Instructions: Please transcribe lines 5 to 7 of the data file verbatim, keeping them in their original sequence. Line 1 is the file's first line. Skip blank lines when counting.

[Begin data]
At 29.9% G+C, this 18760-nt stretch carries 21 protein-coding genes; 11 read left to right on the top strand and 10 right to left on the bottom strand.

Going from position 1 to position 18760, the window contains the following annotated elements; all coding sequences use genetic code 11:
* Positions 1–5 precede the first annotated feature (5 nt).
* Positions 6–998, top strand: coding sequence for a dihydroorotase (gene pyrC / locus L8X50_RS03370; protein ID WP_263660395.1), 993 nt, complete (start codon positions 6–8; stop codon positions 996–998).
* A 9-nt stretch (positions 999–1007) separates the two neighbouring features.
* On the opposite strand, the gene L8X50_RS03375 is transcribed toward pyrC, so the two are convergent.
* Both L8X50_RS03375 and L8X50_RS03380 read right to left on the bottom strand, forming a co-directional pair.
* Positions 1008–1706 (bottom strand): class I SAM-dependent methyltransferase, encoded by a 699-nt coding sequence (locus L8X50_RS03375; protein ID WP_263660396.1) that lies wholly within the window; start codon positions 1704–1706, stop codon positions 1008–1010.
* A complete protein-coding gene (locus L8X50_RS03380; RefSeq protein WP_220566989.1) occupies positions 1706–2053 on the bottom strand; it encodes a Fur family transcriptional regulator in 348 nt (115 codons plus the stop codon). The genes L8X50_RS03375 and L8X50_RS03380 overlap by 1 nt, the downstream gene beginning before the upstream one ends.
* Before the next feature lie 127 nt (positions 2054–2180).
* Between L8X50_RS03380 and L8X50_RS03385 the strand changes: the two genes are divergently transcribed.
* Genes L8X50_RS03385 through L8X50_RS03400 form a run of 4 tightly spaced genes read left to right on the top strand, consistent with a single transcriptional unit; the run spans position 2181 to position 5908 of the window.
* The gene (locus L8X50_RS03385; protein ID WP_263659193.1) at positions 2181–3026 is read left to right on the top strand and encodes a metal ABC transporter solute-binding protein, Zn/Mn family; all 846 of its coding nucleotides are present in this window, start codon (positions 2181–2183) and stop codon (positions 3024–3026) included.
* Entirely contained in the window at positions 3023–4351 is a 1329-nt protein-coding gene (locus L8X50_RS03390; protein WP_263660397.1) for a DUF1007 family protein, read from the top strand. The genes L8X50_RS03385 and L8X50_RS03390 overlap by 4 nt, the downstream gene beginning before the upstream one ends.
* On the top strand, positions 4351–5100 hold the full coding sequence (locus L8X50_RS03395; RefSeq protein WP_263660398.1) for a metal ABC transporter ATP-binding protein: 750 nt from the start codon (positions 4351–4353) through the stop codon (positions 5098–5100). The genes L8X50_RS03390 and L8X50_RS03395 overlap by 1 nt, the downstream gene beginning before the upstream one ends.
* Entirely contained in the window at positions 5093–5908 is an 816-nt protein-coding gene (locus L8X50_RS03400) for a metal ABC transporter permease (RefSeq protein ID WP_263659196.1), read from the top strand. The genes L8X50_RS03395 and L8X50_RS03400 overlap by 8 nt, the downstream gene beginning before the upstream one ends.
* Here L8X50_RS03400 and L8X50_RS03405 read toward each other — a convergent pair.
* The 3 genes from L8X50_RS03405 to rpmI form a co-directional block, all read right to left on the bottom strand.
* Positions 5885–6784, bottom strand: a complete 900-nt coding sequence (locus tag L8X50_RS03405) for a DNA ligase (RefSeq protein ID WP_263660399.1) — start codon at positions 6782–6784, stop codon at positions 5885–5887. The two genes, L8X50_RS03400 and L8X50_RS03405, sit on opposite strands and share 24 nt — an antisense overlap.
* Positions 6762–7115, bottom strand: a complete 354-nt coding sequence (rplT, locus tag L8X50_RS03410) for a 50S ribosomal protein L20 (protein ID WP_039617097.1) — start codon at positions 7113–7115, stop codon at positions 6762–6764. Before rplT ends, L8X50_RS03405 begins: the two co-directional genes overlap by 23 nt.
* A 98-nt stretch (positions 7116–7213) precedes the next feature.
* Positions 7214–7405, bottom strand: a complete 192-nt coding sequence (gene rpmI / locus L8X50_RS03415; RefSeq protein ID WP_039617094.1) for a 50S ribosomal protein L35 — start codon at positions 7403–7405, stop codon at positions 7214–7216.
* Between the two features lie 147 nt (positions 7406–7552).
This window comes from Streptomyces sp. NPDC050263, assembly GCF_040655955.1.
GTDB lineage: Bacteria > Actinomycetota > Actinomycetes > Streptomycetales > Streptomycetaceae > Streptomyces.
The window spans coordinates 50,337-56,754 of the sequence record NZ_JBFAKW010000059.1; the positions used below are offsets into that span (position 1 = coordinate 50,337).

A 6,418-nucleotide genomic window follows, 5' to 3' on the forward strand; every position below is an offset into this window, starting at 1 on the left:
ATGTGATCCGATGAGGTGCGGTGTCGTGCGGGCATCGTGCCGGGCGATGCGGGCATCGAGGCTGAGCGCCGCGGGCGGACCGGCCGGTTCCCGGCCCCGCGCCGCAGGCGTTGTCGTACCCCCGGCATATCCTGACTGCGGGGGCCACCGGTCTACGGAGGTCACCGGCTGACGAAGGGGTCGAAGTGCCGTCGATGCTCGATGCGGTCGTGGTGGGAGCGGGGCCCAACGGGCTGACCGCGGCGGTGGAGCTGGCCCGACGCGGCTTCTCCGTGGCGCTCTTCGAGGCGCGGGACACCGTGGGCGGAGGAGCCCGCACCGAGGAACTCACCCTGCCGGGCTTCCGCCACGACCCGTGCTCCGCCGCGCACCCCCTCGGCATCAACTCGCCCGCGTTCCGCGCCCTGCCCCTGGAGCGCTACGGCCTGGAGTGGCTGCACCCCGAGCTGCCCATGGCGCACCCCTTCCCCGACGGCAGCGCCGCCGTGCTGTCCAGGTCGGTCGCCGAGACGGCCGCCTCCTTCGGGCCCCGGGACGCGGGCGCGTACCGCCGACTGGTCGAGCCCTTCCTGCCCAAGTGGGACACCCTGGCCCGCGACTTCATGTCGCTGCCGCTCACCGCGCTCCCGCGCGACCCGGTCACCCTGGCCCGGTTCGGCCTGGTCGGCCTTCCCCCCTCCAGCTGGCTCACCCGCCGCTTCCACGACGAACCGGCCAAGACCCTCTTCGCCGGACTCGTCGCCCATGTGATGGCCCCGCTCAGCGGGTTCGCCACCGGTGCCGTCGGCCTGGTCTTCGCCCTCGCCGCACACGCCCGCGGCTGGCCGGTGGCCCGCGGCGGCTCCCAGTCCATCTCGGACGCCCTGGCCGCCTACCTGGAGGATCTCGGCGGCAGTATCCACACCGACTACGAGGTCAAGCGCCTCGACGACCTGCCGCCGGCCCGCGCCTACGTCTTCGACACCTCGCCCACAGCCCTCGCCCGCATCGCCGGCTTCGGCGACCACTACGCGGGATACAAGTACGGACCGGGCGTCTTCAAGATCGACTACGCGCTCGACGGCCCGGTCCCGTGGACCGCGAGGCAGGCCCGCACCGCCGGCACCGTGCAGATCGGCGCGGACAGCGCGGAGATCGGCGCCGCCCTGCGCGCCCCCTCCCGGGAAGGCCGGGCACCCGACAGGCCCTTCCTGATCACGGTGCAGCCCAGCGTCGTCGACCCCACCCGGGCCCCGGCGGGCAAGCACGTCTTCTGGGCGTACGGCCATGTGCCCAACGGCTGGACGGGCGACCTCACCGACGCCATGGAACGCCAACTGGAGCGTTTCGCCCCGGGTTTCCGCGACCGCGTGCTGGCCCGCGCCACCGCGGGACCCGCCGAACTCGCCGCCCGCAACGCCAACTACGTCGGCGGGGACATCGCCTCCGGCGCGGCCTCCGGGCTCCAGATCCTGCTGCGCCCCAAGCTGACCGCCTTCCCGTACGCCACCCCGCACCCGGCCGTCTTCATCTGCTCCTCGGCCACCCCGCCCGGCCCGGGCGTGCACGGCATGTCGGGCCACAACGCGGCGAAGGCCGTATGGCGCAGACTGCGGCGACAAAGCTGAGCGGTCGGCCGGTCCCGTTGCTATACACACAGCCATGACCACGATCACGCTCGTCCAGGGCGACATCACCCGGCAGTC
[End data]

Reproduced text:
* A 9-nt stretch (positions 999–1007) separates the two neighbouring features.
* On the opposite strand, the gene L8X50_RS03375 is transcribed toward pyrC, so the two are convergent.
* Both L8X50_RS03375 and L8X50_RS03380 read right to left on the bottom strand, forming a co-directional pair.